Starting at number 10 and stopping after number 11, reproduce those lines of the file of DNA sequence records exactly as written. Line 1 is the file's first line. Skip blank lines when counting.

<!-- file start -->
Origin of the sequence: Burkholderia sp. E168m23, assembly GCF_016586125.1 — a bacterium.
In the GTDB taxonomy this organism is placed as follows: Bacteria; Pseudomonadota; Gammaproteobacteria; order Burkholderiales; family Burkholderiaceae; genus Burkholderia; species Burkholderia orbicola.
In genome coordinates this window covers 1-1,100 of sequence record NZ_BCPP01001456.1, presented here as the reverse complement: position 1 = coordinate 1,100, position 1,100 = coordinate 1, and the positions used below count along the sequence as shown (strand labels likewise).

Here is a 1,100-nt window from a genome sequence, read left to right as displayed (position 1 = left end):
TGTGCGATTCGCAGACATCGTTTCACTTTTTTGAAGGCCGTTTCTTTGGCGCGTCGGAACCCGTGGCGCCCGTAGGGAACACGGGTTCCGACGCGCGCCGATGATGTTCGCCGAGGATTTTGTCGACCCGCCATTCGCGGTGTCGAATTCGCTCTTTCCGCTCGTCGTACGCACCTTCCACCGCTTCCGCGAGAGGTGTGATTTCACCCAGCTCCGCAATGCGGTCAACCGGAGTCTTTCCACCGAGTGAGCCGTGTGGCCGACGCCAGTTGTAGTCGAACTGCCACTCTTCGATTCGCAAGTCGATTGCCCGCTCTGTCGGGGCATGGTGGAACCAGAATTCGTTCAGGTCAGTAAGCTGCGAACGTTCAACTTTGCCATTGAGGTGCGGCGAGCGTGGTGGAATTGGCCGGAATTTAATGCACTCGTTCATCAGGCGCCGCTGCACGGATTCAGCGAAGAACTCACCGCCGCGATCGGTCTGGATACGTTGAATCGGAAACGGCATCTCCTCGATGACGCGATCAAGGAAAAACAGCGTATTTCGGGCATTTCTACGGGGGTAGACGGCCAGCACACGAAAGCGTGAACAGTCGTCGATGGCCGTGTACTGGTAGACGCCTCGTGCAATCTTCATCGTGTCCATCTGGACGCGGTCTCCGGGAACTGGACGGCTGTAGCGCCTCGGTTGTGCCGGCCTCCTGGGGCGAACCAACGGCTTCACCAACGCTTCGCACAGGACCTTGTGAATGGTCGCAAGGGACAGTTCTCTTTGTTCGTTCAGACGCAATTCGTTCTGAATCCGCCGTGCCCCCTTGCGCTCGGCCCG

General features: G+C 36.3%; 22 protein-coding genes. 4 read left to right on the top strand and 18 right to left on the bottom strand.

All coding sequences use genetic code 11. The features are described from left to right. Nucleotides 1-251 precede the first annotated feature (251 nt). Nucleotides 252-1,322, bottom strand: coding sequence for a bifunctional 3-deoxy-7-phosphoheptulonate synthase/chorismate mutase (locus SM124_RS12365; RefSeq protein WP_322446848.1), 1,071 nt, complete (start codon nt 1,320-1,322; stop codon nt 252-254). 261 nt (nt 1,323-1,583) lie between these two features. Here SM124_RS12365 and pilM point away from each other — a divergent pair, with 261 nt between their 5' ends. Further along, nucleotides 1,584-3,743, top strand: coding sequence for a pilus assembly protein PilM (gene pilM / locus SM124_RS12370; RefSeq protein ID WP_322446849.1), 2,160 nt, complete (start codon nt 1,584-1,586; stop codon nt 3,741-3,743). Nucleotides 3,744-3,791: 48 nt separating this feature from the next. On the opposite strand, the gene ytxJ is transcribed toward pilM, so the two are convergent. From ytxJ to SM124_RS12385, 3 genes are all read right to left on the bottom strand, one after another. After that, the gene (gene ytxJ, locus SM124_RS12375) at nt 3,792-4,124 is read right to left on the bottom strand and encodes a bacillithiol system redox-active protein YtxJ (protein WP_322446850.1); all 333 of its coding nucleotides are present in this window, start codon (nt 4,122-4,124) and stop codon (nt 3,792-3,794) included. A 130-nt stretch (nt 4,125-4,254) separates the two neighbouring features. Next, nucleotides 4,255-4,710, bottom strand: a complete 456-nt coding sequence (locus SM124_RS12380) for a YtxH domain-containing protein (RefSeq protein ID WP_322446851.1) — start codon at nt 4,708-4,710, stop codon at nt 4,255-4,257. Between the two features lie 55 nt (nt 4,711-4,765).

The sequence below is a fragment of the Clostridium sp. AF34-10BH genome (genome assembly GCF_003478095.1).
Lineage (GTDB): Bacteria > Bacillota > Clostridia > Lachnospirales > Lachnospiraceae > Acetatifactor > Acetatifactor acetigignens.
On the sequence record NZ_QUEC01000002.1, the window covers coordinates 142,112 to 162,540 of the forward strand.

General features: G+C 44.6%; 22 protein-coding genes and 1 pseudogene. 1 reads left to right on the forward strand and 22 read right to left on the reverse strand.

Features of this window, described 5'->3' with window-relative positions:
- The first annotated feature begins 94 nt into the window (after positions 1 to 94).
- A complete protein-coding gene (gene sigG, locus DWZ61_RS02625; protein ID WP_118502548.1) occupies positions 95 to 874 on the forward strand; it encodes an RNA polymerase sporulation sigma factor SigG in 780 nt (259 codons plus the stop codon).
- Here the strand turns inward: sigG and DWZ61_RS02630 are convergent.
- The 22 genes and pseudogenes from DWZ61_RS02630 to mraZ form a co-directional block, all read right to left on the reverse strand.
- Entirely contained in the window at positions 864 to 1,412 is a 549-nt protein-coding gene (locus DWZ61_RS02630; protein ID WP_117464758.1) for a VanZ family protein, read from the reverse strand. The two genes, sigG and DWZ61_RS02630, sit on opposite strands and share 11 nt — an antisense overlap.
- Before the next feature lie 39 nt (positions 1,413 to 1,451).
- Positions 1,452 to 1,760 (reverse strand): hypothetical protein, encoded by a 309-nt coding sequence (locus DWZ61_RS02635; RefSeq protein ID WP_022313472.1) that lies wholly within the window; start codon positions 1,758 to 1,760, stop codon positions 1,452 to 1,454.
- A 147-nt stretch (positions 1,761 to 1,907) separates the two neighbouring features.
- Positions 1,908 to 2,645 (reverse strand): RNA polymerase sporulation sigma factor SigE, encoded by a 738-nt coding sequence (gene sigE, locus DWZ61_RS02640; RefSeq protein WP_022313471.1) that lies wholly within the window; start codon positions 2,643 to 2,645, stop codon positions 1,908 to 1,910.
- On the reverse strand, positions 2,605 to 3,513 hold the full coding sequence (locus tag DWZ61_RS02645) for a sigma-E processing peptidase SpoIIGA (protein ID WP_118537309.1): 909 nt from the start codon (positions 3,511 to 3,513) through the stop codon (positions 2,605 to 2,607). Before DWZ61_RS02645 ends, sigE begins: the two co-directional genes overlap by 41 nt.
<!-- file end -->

On the sequence record NZ_QUEC01000002.1, the window covers coordinates 142,112 to 162,540 of the forward strand.

General features: G+C 44.6%; 22 protein-coding genes and 1 pseudogene. 1 reads left to right on the forward strand and 22 read right to left on the reverse strand.